Duration:00:39:18

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Nigel Goldenfeld and the jazz of impossible problems

1/29/2024
Send us a Text Message. Nigel Goldenfeld is the Chancellor's Distinguished Professor in Physics at the University of California at San Diego. In this episode, he talks with us about how research is an art form, and how he tries to help graduate students make the transition from being a “classical musician”, where the goal is to faithfully reproduce every note supplied by the composer, to being a “jazz musician”, where collaborators have to develop the beauty of the composition – or here, the science – on the spot. Nigel emphasizes the importance of suspending disbelief in the resulting improvisations, and the need to feel free to say stupid things. He points out that if our work’s impact is measured by the ratio of what we contribute to what everyone else contributed, then the easiest way to make a big impact is by minimizing the denominator – to work on something that no one else is working on. And the three of us argue whether the optimal group size for improvisational scientific discussions is two or three people. This episode was supported by Research Theory (researchtheory.org) and the Independent Media Initiative (theimi.co). For more information on Night Science, visit https://www.biomedcentral.com/collections/night-science .

Duration:00:40:25

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It takes two to think

1/15/2024
Send us a Text Message. Despite the variety of creative approaches practiced by different scientists, one tried-and-true though often overlooked — trick for generating new ideas stands out. It may sound trivial, yet it is as reliable as it is simple: talk to someone. By talking with other people, we not only pool the information or ideas that each of us individually lacks, but we are also able to improvise new thoughts that are not accessible to us alone. In this episode, Itai Yanai and Martin Lercher talk through the ideas in two of their editorials (available at https://www.nature.com/articles/s41587-023-02074-2 and https://genomebiology.biomedcentral.com/articles/10.1186/s13059-021-02575-w).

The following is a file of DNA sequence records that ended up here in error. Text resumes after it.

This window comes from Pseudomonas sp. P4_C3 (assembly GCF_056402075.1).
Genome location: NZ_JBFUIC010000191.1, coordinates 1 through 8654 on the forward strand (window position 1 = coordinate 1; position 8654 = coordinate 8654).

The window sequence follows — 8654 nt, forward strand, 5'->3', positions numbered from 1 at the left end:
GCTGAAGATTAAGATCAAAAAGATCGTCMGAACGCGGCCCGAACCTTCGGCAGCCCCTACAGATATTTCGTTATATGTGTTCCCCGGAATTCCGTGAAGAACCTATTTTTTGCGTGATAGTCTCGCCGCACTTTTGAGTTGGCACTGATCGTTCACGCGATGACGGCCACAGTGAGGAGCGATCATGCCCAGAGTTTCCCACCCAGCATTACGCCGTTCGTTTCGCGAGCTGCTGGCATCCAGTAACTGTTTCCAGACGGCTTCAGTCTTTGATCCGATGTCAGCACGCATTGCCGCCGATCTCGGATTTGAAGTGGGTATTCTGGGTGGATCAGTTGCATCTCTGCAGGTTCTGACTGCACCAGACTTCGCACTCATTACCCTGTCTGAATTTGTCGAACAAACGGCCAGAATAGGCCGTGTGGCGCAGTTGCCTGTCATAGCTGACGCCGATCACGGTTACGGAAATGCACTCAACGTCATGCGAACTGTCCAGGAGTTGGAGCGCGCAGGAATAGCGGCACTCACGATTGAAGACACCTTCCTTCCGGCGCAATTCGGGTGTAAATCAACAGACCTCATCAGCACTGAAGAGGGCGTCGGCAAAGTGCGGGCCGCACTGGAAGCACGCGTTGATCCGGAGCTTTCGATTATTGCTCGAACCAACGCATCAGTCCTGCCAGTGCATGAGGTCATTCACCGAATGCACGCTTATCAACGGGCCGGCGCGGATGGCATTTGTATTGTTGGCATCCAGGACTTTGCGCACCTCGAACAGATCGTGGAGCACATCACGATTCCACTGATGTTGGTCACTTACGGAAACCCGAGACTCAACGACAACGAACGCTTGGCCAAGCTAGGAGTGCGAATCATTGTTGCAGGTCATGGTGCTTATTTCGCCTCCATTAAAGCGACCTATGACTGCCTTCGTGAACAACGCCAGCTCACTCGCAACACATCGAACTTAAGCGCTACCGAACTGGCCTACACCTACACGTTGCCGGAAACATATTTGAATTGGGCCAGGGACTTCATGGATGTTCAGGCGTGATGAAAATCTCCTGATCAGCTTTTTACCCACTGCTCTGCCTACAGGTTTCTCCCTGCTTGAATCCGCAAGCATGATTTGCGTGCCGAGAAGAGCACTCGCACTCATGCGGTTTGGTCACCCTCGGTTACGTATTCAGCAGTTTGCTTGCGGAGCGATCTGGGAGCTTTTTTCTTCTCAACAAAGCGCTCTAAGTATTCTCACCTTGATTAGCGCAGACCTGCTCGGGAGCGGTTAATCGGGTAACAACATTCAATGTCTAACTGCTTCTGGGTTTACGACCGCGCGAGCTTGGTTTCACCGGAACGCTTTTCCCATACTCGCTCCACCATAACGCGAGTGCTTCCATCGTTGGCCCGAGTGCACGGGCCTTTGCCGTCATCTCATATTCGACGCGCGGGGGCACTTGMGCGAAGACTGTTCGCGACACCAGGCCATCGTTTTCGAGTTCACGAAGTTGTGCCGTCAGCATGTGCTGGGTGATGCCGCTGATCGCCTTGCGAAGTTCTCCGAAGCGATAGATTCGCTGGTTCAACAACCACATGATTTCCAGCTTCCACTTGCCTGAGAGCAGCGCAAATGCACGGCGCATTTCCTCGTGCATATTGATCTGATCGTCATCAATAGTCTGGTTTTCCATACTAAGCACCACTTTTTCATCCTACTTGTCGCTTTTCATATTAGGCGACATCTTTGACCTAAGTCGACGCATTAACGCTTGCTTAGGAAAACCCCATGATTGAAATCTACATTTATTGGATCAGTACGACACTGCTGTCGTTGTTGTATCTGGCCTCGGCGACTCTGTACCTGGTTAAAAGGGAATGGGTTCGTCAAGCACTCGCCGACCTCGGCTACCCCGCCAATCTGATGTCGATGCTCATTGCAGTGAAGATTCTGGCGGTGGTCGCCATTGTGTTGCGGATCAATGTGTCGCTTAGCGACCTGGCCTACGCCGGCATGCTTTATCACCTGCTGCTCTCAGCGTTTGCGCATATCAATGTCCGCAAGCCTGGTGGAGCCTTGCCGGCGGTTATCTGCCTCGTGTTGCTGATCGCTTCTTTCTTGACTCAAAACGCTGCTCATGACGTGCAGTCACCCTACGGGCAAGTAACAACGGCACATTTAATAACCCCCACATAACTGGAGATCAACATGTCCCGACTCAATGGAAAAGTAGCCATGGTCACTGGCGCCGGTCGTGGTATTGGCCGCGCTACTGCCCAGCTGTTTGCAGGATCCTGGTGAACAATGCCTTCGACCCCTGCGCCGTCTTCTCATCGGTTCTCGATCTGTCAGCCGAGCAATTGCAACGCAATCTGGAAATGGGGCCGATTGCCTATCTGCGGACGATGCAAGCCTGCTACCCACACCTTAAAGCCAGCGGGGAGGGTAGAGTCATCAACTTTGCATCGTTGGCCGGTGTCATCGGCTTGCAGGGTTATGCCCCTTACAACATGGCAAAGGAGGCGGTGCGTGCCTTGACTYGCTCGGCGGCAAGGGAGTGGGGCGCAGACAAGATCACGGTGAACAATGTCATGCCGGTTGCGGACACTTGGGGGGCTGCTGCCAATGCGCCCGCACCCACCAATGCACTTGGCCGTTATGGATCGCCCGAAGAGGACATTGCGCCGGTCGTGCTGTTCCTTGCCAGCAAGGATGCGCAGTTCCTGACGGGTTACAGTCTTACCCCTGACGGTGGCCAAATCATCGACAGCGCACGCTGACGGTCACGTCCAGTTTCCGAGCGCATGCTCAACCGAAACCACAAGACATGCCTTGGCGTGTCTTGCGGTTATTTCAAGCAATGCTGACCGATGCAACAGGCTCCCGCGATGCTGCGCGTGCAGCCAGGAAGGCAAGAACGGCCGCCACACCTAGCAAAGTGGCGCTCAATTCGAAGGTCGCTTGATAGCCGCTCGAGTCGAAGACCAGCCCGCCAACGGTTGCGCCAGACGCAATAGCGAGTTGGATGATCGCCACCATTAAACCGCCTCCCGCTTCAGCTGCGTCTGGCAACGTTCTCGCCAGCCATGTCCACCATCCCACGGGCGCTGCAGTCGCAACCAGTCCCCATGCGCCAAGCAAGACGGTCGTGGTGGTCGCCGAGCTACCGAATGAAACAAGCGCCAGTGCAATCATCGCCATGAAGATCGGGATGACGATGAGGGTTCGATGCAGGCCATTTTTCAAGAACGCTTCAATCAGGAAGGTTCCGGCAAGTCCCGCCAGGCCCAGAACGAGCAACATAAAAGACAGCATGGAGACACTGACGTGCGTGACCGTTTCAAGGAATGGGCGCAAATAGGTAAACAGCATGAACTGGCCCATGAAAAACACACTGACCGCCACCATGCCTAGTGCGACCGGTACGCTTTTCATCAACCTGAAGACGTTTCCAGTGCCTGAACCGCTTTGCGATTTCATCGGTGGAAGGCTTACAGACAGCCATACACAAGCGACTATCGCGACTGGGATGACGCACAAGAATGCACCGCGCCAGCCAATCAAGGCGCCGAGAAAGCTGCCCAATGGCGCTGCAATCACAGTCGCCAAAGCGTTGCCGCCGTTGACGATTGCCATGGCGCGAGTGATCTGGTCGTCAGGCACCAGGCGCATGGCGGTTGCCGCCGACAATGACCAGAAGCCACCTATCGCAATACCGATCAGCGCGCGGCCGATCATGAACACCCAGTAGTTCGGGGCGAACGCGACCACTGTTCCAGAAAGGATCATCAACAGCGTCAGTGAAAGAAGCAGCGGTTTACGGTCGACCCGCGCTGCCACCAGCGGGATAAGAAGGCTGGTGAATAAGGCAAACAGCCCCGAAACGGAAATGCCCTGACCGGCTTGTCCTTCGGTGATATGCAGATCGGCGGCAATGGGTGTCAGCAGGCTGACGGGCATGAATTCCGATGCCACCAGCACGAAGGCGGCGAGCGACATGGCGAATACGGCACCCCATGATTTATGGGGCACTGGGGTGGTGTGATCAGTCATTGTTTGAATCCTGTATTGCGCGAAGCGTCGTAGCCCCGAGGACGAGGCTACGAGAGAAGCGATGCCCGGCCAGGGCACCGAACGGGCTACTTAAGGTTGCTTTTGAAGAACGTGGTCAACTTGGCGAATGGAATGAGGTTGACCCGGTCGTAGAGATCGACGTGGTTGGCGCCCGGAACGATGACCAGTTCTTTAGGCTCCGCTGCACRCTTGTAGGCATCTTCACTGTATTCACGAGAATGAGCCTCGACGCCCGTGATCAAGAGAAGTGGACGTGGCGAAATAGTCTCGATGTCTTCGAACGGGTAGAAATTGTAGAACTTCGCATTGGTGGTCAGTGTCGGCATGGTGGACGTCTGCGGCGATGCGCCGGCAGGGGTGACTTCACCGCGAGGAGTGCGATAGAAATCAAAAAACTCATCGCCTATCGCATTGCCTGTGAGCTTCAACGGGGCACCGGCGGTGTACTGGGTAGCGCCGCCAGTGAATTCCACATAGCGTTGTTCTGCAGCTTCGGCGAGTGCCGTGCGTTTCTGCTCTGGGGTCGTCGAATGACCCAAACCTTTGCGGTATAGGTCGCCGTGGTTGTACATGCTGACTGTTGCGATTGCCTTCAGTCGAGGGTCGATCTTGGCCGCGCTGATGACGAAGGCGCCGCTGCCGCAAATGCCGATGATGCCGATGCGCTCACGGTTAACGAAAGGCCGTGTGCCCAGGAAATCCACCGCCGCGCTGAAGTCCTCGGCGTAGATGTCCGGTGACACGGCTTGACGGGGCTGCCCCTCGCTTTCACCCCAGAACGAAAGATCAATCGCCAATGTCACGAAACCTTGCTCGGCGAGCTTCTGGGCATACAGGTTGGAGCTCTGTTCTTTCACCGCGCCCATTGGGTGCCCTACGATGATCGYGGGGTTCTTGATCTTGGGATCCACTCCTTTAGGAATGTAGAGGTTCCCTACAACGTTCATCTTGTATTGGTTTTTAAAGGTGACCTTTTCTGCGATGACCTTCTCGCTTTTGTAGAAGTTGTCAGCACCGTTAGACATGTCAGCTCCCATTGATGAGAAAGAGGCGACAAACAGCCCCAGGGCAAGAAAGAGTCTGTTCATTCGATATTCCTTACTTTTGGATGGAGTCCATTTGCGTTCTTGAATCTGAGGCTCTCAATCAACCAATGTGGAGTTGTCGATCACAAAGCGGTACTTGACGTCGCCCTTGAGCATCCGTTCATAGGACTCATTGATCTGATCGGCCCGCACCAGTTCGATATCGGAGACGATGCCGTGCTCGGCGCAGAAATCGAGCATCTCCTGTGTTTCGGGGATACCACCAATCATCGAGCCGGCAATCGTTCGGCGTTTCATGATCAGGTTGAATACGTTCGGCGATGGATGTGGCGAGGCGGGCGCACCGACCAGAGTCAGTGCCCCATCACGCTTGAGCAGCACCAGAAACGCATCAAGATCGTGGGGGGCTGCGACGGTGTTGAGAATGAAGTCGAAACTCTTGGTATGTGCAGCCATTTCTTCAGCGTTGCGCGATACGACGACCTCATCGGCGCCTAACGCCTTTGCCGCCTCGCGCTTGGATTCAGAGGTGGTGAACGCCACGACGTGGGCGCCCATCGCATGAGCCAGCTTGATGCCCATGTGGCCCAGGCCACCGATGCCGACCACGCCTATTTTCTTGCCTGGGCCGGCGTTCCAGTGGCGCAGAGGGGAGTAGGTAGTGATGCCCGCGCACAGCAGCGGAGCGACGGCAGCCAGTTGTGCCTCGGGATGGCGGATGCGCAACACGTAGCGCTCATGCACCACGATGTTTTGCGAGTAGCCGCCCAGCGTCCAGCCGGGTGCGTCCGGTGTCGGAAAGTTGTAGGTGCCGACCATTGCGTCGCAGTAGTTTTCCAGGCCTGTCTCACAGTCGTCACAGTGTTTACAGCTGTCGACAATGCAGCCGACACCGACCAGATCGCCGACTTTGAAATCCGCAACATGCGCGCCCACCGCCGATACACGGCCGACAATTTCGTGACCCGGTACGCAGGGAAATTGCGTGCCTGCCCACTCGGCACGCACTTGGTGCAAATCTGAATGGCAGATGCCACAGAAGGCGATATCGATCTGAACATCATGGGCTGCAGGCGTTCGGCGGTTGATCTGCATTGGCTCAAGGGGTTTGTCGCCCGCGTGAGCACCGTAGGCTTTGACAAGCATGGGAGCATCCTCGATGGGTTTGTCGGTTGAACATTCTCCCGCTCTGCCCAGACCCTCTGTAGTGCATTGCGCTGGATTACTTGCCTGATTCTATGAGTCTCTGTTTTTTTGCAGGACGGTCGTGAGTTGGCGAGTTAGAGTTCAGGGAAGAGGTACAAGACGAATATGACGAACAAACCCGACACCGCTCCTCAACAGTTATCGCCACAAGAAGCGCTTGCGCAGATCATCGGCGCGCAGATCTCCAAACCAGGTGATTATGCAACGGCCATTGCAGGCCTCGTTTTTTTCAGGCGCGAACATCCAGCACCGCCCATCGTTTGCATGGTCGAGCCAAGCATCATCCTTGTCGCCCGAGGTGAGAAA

Duration:00:23:31

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Rich White on living on the edge cases

1/8/2024
Send us a Text Message. Rich White studies cancer as a professor at Oxford University. Rich is not only a brilliant physician-scientist but also a great friend of Itai Yanai, one of the two Night Science hosts. In this episode, Rich talks about how often the process that led to a particular result can be more interesting than the result itself – something that is true not only in science but also in fields such as art or writing. He emphasizes that the best research strategy depends greatly on the researcher’s personality. He himself thrives on being on the edge of a field, ideally working on a common question with scientists from different disciplines or even philosophers and historians. Rich recounts how he identifies new questions by finding connections between the edge cases of several papers – observations the authors couldn’t make sense of, but still put in their manuscripts. And Rich and Itai reveal the true story behind one of their joint papers, where the breakthrough came in an open-ended creative meeting from staring at the data – after a first, much more boring draft had already been written! This episode was supported by Research Theory (researchtheory.org) and the Independent Media Initiative (theimi.co). For more information on Night Science, visit https://www.biomedcentral.com/collections/night-science .